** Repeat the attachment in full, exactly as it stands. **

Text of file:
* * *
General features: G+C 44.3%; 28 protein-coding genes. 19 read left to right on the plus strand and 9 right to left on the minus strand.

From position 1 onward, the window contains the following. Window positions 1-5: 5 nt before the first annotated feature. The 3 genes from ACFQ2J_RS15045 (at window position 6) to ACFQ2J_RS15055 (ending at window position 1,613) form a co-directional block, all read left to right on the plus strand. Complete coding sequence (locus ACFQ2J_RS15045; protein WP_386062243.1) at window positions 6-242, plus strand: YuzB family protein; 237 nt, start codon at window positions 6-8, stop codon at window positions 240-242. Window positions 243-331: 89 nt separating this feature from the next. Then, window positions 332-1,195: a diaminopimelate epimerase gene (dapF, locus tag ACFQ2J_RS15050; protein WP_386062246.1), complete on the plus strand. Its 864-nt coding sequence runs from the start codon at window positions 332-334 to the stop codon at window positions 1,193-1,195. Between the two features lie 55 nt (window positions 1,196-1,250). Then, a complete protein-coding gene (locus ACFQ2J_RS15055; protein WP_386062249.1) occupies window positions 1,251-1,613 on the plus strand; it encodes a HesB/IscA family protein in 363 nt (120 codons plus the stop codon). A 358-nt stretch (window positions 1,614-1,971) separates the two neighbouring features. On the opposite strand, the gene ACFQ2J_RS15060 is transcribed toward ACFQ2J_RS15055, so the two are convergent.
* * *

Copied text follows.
General features: G+C 44.3%; 28 protein-coding genes. 19 read left to right on the plus strand and 9 right to left on the minus strand.

From position 1 onward, the window contains the following. Window positions 1-5: 5 nt before the first annotated feature. The 3 genes from ACFQ2J_RS15045 (at window position 6) to ACFQ2J_RS15055 (ending at window position 1,613) form a co-directional block, all read left to right on the plus strand. Complete coding sequence (locus ACFQ2J_RS15045; protein WP_386062243.1) at window positions 6-242, plus strand: YuzB family protein; 237 nt, start codon at window positions 6-8, stop codon at window positions 240-242. Window positions 243-331: 89 nt separating this feature from the next. Then, window positions 332-1,195: a diaminopimelate epimerase gene (dapF, locus tag ACFQ2J_RS15050; protein WP_386062246.1), complete on the plus strand. Its 864-nt coding sequence runs from the start codon at window positions 332-334 to the stop codon at window positions 1,193-1,195. Between the two features lie 55 nt (window positions 1,196-1,250). Then, a complete protein-coding gene (locus ACFQ2J_RS15055; protein WP_386062249.1) occupies window positions 1,251-1,613 on the plus strand; it encodes a HesB/IscA family protein in 363 nt (120 codons plus the stop codon). A 358-nt stretch (window positions 1,614-1,971) separates the two neighbouring features. On the opposite strand, the gene ACFQ2J_RS15060 is transcribed toward ACFQ2J_RS15055, so the two are convergent.